Pros and Cons of Using Cats to Promote Fusion
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Pros: Cats have a glorious history in physics
You’ve seen Brant Widgeon’s Space Cats.
Cats have often been used to explain physics, notably Schroedinger’s Cat.
It’s a particle. It’s a wave.
They have also sparked (literally) a love of science.
Here is an essay by Nikola Tesla about his cat Macak, that testifies to this:
In the dusk of the evening, as I stroked Macak’s back, I saw a miracle that made me speechless with amazement. Macak’s back was a sheet of light and my hand produced a shower of sparks loud enough to be heard all over the house.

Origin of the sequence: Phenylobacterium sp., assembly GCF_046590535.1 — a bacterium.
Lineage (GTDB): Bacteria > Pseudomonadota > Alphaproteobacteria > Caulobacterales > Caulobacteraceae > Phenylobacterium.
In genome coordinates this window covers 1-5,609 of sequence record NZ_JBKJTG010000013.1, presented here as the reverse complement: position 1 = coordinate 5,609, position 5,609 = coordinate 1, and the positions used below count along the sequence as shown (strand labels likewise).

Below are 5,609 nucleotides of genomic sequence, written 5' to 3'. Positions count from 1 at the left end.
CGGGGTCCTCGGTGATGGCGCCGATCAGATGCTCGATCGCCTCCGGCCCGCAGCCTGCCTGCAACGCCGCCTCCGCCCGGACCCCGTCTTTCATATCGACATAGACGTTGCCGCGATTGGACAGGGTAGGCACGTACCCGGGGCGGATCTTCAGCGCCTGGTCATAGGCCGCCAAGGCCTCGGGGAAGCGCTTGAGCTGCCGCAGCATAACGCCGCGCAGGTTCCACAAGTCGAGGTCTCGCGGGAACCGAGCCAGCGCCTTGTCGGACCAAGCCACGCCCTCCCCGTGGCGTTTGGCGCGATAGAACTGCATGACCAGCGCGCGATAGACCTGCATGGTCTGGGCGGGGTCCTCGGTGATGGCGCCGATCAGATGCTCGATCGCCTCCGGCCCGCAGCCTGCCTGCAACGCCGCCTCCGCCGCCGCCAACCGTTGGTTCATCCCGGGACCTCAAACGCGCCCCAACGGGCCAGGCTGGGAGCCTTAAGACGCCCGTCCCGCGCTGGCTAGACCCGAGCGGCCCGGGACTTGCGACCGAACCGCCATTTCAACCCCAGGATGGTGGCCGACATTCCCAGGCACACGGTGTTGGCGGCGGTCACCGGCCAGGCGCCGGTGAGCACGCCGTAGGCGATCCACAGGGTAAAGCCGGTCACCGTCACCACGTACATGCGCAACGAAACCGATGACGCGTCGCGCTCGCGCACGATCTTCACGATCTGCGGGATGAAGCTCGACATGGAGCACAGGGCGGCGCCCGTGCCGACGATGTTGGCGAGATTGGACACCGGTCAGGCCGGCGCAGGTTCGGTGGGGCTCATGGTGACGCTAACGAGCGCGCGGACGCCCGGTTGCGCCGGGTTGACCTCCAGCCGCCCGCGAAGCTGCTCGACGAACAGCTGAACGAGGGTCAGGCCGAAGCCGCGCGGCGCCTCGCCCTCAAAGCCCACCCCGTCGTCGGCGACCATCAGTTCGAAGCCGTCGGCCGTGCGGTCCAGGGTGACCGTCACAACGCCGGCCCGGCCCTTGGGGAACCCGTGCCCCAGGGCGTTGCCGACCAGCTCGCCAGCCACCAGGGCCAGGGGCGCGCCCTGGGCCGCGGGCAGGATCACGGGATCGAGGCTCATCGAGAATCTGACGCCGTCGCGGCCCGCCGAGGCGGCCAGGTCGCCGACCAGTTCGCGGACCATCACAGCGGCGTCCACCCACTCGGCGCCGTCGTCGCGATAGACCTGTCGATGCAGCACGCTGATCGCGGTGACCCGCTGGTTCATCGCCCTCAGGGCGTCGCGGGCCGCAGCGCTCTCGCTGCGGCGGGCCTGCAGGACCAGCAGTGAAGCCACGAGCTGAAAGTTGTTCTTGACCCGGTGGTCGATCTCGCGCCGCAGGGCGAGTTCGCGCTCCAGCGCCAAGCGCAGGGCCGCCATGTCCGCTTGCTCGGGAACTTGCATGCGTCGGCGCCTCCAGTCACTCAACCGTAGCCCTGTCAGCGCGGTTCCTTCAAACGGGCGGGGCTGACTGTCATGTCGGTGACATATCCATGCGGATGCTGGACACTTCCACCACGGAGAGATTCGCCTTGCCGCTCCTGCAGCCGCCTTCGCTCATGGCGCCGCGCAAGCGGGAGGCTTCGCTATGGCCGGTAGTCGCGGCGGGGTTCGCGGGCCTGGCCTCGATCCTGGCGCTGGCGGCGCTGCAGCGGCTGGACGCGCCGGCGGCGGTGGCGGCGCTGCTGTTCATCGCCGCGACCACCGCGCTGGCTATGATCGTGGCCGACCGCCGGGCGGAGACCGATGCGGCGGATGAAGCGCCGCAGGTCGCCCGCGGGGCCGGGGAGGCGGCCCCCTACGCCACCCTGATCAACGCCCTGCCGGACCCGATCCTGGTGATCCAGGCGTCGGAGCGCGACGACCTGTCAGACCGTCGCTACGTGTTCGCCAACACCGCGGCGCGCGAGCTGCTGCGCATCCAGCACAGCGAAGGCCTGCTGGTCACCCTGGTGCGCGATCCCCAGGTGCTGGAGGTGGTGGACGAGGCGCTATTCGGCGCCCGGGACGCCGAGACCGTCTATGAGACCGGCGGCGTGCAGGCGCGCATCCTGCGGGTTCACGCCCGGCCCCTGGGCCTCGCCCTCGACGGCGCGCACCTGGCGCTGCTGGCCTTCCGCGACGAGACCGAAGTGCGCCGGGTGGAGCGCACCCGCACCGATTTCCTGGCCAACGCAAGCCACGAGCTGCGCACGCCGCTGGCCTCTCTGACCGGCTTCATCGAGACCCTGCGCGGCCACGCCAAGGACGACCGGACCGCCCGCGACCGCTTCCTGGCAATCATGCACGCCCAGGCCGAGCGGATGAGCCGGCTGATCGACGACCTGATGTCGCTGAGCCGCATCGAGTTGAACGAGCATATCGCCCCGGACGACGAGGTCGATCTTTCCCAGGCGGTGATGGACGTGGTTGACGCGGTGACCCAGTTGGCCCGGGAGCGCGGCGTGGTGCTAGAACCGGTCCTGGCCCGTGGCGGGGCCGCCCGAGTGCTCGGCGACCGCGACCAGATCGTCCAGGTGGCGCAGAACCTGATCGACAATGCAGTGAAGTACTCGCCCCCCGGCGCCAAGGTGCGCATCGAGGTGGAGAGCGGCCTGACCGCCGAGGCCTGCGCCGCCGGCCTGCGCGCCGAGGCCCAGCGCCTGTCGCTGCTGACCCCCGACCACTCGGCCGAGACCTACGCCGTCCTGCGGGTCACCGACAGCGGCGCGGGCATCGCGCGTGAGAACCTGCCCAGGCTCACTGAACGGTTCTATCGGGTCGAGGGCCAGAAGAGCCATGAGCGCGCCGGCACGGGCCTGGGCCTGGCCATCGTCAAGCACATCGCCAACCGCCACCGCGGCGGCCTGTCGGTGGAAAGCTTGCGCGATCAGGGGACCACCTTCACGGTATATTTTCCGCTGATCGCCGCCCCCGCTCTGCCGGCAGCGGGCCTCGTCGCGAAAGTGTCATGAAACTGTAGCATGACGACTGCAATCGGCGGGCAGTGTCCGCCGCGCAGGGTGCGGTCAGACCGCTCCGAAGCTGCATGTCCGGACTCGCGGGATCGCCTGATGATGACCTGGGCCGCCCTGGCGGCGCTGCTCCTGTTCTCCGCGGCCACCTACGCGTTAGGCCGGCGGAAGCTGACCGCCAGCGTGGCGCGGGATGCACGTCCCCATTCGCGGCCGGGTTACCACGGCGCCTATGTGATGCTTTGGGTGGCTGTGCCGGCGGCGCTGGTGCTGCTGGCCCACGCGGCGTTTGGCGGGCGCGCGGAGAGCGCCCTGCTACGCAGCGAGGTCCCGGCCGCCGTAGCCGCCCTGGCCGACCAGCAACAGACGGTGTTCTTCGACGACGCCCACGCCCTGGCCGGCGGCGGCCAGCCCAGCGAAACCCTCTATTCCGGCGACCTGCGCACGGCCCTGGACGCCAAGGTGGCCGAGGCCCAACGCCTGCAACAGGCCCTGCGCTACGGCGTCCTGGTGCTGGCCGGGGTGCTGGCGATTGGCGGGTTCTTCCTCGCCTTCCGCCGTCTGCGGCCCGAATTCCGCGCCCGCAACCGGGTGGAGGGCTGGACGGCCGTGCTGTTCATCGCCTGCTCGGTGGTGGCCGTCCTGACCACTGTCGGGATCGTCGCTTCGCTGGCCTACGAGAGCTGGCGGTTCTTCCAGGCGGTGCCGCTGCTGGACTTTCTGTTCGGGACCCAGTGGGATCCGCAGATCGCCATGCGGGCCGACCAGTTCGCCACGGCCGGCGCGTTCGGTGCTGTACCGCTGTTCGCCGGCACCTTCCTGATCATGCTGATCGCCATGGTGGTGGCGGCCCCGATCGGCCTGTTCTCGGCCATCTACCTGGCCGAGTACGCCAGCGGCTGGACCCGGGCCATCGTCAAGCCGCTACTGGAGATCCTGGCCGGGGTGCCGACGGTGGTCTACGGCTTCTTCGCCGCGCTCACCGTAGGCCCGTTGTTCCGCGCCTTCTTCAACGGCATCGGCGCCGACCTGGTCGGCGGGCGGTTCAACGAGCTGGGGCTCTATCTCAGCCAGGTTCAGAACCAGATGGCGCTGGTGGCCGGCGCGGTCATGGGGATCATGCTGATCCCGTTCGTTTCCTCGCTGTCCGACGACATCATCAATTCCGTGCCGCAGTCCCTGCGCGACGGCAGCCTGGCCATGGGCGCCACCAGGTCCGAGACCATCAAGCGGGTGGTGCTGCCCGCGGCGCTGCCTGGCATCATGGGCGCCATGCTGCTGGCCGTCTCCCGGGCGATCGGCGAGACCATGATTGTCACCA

My father was a very learned man; he had an answer for every question. But this phenomenon was new even to him. “Well,” he finally remarked, “this is nothing but electricity, the same thing you see through the trees in a storm.”
My mother seemed charmed. “Stop playing with this cat,” she said. “He might start a fire.” But I was thinking abstractedly. Is nature a gigantic cat? If so, who strokes its back? It can only be God, I concluded. Here I was, only three years old and already philosophizing.
What’s that, you ask? Who is Telsa? Just the Greatest Geek Who Ever Lived.
Cons: Cats are too cute
Then again, like bremsstrahlung losses, the use of cats can also take away from mental aptitude, as noted by xkcd:
Cats may be a virus.